Even on a micro-level, the very act of reading — of trusting an author, of connecting with a protagonist, of discovering the secrets cached between sentences — is a collaborative exercise.
At Chautauqua, a community already devoted to literary-minded conversation, the Chautauqua Literary and Scientific Circle’s 2019 vertical theme “Collaborations” seems even more useful.
Atom Atkinson, who begins their second season as the Institution’s director of literary arts, admits this year’s theme is “pretty capacious.” But that’s not without a purpose.
Such a broad concept affords the CLSC flexibility to interpret the theme however it may best serve this season’s readership without confining a book’s resonance, Atkinson said.
It also means the selection process is more organic. Instead of searching for books amenable to a hyper-specific idea, Atkinson can follow what excites them and produce a balanced collection of genres, subjects and styles.
Next comes the books’ placement onto the sprawling season calendar, itself divided into themes by week.
“Once we are thinking about those books, then we are thinking about what would really be exciting at a particular time that would unlock avenues of thought inside that week that might not be unlocked elsewhere,” Atkinson said, “or might only be possible through something as durational as reading a long book.”
Week One, “Moments That Changed the World,” begins with two out of the 11 CLSC selections: The Death and Life of the Great Lakes by Dan Egan and Kindred by the late, great Octavia E. Butler.
“We’re going to spend a week sitting with some overlooked moments and thinking about why they are overlooked and what the ramifications are of their being overlooked,” Atkinson said.
The Death and Life was the first book announced at last season’s Bryant Day, a ceremony that unveils a few CLSC books for the following year. With this pick, Atkinson hopes to signal that the CLSC remains invested in science selections, as well as works that address the question of what has already passed and what we need to move forward.
First published in 1979, Kindred, too, approaches history differently. Though the majority of CLSC books are published within the past two or three years, Atkinson capitalized on former vice president and Emily and Richard Smucker Chair for Education Sherra Babcock’s practice of “historic selections” — classics with contemporary relevance — to make this pick, which John Keene will present on the lecture stage.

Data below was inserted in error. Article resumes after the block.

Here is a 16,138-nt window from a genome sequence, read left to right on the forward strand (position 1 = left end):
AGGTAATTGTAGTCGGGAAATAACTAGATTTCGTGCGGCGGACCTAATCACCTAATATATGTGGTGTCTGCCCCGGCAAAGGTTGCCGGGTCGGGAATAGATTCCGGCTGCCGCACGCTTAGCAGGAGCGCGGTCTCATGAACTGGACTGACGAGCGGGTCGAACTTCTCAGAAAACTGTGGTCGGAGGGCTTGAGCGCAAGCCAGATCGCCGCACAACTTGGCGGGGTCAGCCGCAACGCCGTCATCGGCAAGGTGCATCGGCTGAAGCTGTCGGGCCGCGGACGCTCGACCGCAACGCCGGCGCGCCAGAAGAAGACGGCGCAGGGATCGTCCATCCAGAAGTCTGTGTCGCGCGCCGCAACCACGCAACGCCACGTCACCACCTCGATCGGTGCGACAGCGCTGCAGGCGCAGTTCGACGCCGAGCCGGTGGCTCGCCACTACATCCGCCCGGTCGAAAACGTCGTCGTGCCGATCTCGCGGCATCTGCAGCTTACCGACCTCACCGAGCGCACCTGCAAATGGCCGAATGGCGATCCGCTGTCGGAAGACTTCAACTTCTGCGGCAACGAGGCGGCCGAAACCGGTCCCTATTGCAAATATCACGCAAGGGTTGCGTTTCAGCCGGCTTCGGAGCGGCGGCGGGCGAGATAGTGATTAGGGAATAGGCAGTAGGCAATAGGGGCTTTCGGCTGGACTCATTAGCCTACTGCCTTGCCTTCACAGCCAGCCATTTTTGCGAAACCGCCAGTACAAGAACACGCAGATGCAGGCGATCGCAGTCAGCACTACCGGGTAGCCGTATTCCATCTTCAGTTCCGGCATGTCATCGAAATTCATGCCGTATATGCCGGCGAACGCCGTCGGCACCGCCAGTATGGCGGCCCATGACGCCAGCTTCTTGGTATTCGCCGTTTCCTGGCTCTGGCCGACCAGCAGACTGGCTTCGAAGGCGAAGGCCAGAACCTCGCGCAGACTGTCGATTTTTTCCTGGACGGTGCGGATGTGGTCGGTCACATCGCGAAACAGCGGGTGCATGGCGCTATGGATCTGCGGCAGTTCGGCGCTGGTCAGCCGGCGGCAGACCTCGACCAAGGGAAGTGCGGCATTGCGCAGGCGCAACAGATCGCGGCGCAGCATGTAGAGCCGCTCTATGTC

“You could pick any book that talks about the trans-Atlantic slave trade, chattel slavery and colonialism as ‘Moments That Changed the World,’ but (Kindred) … re-orients the way we think about what the past is, versus what the present is, and the ways we are comfortable situating the past in a static past,” Atkinson said.
Week Two, with community efforts at the forefront, features two nonfiction books. First up is Beth Macy’s Dopesick: Dealers, Doctors, and the Drug Company That Addicted America, a book Atkinson praised as “a journalistic masterpiece.”
“For a season where we wanted to look at collaborations, we were also deeply interested in the part of the book that talked about what is yet possible for how different institutions and individuals can collaborate differently, or in new ways,” Atkinson said.
In an instance of regional synergy, Macy will join individuals involved in mental health, medical care and poverty work in Western New York for a recorded roundtable conversation in Jamestown.
“(Sharing this resource) underscore(s) the fact that the CLSC’s educational value has always been in far more than the act of reading,” Atkinson said. “It’s about celebrating what’s possible because you have read it.”
That Thursday, David W. Blight will present his mammoth biography Frederick Douglass: Prophet of Freedom on July 4, a fact made even more poignant given that Frederick Douglass first delivered his monumental speech “What to the Slave is The Fourth of July” on July 5, 1852, in Rochester, New York.
Week Three, “A Planet in Balance,” highlights another award-winning work of reportage in Elizabeth Rush’s Rising: Dispatches from the New American Shore, a finalist for The Chautauqua Prize.